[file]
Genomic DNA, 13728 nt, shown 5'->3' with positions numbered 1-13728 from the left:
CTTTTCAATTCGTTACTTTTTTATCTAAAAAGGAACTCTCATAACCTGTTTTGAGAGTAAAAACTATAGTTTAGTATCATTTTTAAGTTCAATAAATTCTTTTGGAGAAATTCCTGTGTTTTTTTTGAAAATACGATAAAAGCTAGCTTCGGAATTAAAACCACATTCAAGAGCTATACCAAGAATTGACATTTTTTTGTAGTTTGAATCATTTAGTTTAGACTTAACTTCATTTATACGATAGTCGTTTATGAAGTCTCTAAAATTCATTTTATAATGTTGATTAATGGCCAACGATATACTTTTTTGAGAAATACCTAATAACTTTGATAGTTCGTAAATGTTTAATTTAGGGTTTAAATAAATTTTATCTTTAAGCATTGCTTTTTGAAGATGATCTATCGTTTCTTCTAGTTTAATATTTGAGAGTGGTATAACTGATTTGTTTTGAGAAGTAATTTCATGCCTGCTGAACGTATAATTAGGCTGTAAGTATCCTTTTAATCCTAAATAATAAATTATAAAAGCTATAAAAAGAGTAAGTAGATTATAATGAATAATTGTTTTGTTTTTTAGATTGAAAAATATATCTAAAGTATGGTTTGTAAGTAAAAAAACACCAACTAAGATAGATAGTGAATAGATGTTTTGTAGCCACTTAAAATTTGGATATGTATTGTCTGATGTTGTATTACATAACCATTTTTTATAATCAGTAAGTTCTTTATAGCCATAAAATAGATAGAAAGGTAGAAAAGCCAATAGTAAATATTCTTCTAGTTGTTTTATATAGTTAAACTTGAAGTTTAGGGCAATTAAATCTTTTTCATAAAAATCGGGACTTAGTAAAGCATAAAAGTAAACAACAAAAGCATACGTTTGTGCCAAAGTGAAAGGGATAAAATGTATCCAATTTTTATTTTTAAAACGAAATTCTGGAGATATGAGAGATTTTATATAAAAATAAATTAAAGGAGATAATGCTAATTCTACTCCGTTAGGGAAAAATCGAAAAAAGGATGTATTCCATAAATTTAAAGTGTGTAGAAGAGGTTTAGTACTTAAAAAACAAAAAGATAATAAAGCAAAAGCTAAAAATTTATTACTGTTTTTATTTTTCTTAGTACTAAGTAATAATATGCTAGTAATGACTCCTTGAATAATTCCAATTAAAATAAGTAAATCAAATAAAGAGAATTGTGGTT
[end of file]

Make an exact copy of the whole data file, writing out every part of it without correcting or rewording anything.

Genomic DNA, 13728 nt, shown 5'->3' with positions numbered 1-13728 from the left:
CTTTTCAATTCGTTACTTTTTTATCTAAAAAGGAACTCTCATAACCTGTTTTGAGAGTAAAAACTATAGTTTAGTATCATTTTTAAGTTCAATAAATTCTTTTGGAGAAATTCCTGTGTTTTTTTTGAAAATACGATAAAAGCTAGCTTCGGAATTAAAACCACATTCAAGAGCTATACCAAGAATTGACATTTTTTTGTAGTTTGAATCATTTAGTTTAGACTTAACTTCATTTATACGATAGTCGTTTATGAAGTCTCTAAAATTCATTTTATAATGTTGATTAATGGCCAACGATATACTTTTTTGAGAAATACCTAATAACTTTGATAGTTCGTAAATGTTTAATTTAGGGTTTAAATAAATTTTATCTTTAAGCATTGCTTTTTGAAGATGATCTATCGTTTCTTCTAGTTTAATATTTGAGAGTGGTATAACTGATTTGTTTTGAGAAGTAATTTCATGCCTGCTGAACGTATAATTAGGCTGTAAGTATCCTTTTAATCCTAAATAATAAATTATAAAAGCTATAAAAAGAGTAAGTAGATTATAATGAATAATTGTTTTGTTTTTTAGATTGAAAAATATATCTAAAGTATGGTTTGTAAGTAAAAAAACACCAACTAAGATAGATAGTGAATAGATGTTTTGTAGCCACTTAAAATTTGGATATGTATTGTCTGATGTTGTATTACATAACCATTTTTTATAATCAGTAAGTTCTTTATAGCCATAAAATAGATAGAAAGGTAGAAAAGCCAATAGTAAATATTCTTCTAGTTGTTTTATATAGTTAAACTTGAAGTTTAGGGCAATTAAATCTTTTTCATAAAAATCGGGACTTAGTAAAGCATAAAAGTAAACAACAAAAGCATACGTTTGTGCCAAAGTGAAAGGGATAAAATGTATCCAATTTTTATTTTTAAAACGAAATTCTGGAGATATGAGAGATTTTATATAAAAATAAATTAAAGGAGATAATGCTAATTCTACTCCGTTAGGGAAAAATCGAAAAAAGGATGTATTCCATAAATTTAAAGTGTGTAGAAGAGGTTTAGTACTTAAAAAACAAAAAGATAATAAAGCAAAAGCTAAAAATTTATTACTGTTTTTATTTTTCTTAGTACTAAGTAATAATATGCTAGTAATGACTCCTTGAATAATTCCAATTAAAATAAGTAAATCAAATAAAGAGAATTGTGGTT